Parliament’s Health Select Committee is accepting submissions on the Government’s Medicinal Cannabis Amendment Bill. Submissions are being accepted now until March 21.

>> Download this guide as a handy 2-page PDF <<

Parliament unanimously voted for the Government’s bill, a real sign of the progress we have made. But the bill has been widely criticised for being weak, vague, and not providing enough protection for patients who urgently need affordable legal cannabis. Fortunately, the bill is not yet in its final form. The Select Committee process is where the bill can be improved, with input from the public. MPs from both Labour and National, who sit on this committee, have admitted that this bill needs work. We need to tell them how to fix it.


Making official submissions is the single best tool we have available to influence the process at this stage.

You can make your submission at the Parliament website ( or go here:

NORML has compiled the following advice to help you make your voice effective:

Speak from the heart about your experiences and those close to you. You don’t need to impress the committee with your scientific expertise on cannabis. Focus on what you are the biggest expert on: your own life. MPs need to hear stories from real people who will be affected by this legislation.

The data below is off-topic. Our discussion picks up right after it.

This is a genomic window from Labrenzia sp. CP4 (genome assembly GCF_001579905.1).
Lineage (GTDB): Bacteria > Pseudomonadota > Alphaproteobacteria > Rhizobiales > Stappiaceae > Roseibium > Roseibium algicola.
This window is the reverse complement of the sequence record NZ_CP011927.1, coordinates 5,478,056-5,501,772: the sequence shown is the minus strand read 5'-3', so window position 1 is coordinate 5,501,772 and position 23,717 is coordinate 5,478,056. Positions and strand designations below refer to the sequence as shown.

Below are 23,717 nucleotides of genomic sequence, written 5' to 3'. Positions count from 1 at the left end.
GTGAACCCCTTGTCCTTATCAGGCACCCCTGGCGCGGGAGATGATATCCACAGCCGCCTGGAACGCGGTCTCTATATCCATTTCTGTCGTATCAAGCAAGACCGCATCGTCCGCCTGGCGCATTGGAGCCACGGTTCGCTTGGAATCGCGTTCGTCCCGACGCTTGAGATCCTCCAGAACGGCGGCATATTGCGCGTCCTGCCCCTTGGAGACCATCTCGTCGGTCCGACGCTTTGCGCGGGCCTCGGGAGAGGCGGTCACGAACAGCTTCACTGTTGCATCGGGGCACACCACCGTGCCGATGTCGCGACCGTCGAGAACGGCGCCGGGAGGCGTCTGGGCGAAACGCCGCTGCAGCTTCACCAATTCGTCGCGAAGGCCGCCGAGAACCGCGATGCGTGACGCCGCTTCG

We’ve seen in preliminary debates that many MPs are pretty clueless about how patients are using cannabis. Now is the time to educate them.

Tell them how you or a family member have used cannabis for a legitimate medical condition, or how you would like to use it. What is the condition, what is the suffering like, and how does cannabis help? Help MPs understand how you actually use it (oils, vaporising the herb itself, etc). Tell them about the specific difficulties caused in your life by the fact that your medicine is illegal.

We also need to help MPs understand what kind of cannabis patients need. Explain to them why you need actual raw cannabis, if you do need it. Explain why you need cannabis that has THC in it, not just CBD, if that is your situation. Help them understand that most patients want simple herbs and herbal preparations, not expensive cannabis-based pharmaceuticals.

If you have support from your medical professional, include this information with your submission. We also need sympathetic doctors to make their own submissions, based on their clinical experience.

Comment on how the specific policy provisions in the Bill would affect you personally, and propose how these could be improved. This will be most effective if put in your own words. Here are some examples of key points to make:

  1. The current bill sets up a regulatory framework for a New Zealand cannabis industry, but is incredibly vague about what kinds of medicinal cannabis products will be available in New Zealand. Tell the committee that you want the law to guarantee affordable cannabis and cannabis products made to a herbal or food safety standard – rather than expensive pharmaceuticals.
  2. Many patients can’t afford to buy products at all and need to be able to grow their own medicine. If you want the right to grow your own medicine, make this clear, and explain why it’s important.